Five years ago I said those very words about Tyler.  "He will implode without me" was my phrase of choice.  That phrase empowered out co-dependency.  What I was really saying was that I couldn't face the fear and the guilt of what that separation would mean.  The truths that stared me straight in the face 5 years ago was simple...I will die before Tyler.  My wife will die before Tyler.  Ty's sister has the right to choose how she lives without pre-determined obligations.  If I didn't secure his future he might have someone else do it after I am gone.  While that might be great for me (dead people feel very little guilt), it would be horrible on Ty, and I wouldn't dream of leaving his living decisions to a stranger.

5 years ago I left Tyler at the kitchen table of his new home...with someone to watch over him that was not me.  For days I thought the absolute worst, and to a degree that was exactly what was happening.  I was being pulled away from my co-dependency and so was Ty.  We both experienced anxiety that was consuming and terrifying enough to make anyone consider themselves crippled by it.  But time marched on.

Within about a year, we both turned a corner.  But I still remember some very shrewd advice I was given prior to the transition.  The person told me "residential homes will be a 50/50 relationship of love and hate.  She was absolutely correct.  50% of the time things are smooth and 50% of the time you wonder what the hell is the matter with people.  

Now, 5 years later, we count our blessings.  Tyler is relatively healthy and happy.  There are people assigned to him that have accountability to do the right things.  There is a TEAM of people now assigned to what my wife and I tried to do ourselves.  BUT...we have things we must remain diligent about.  Doctor appointments seem to get postponed, turnover is high and compromises trust, and people must be thrown in without a real working knowledge of the client.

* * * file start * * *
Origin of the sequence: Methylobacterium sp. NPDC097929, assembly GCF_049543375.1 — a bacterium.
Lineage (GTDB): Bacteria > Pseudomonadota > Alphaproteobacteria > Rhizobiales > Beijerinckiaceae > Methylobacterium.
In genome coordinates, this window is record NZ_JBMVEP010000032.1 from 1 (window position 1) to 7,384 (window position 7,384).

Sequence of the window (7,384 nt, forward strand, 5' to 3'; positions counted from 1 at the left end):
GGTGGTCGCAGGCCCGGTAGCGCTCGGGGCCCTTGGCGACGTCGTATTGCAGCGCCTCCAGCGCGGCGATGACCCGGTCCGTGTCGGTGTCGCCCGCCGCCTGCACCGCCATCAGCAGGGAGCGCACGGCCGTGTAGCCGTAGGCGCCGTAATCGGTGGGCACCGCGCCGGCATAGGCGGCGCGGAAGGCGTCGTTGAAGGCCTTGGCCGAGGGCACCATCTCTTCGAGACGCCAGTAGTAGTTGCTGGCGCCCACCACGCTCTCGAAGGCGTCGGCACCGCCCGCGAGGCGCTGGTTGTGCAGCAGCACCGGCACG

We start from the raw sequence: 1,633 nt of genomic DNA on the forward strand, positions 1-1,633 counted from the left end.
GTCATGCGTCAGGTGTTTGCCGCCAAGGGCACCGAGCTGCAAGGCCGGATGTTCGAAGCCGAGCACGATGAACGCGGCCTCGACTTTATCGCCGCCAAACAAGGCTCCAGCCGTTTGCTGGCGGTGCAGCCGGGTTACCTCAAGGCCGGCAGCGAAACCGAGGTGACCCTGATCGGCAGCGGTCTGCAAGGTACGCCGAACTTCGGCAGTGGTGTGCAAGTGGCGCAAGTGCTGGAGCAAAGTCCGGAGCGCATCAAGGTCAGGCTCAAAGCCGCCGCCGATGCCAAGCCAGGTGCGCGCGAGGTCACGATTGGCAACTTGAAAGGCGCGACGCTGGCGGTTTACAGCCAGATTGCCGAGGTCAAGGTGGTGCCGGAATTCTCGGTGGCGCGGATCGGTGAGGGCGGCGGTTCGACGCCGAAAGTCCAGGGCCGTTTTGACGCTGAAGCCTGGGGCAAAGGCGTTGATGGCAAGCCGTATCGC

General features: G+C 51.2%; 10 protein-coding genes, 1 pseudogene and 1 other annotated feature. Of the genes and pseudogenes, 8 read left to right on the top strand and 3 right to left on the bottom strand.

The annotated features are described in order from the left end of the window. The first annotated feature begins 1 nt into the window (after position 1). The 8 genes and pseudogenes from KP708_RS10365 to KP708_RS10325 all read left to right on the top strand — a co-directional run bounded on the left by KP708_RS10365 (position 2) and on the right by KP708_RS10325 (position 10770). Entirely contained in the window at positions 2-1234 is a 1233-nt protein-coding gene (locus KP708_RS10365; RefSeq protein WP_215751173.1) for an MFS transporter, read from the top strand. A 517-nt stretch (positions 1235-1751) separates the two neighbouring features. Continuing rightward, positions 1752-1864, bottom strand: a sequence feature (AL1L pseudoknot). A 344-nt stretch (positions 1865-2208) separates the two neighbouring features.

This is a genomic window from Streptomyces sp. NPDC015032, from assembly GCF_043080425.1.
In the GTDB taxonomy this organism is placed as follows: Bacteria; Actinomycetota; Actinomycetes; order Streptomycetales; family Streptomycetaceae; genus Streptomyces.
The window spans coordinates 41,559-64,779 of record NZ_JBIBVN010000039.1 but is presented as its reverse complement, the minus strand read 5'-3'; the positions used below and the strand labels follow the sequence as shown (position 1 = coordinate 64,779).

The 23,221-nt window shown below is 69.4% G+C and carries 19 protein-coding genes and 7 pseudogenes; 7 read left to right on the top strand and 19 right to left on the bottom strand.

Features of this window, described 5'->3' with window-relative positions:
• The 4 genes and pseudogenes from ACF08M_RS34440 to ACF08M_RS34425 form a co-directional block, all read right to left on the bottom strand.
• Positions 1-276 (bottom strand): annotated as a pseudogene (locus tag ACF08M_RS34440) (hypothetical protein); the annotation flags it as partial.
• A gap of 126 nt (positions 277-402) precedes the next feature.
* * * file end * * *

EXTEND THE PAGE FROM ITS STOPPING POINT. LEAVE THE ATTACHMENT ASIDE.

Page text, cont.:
In five years I've learned more lessons than I can count.  Ty CAN live without me in the right scenario.  I will never be any less of an advocate or defender of Ty regardless of where we are.  When you have good staff members, love them and protect them.  Looking out for Ty's future, and the future of the rest of the family is not anything to feel ashamed over.  And for God's sake don't ever stop fighting.  Be fierce and never waiver.  

If you are agonizing over the decision to release your special child to residential care, please reach out to me.  The decision needs to be based on facts and not the emotion of it.  While that is a million times easier said than done, it is the right way to be a steward for your loved one.

Be well and God bless.   Tom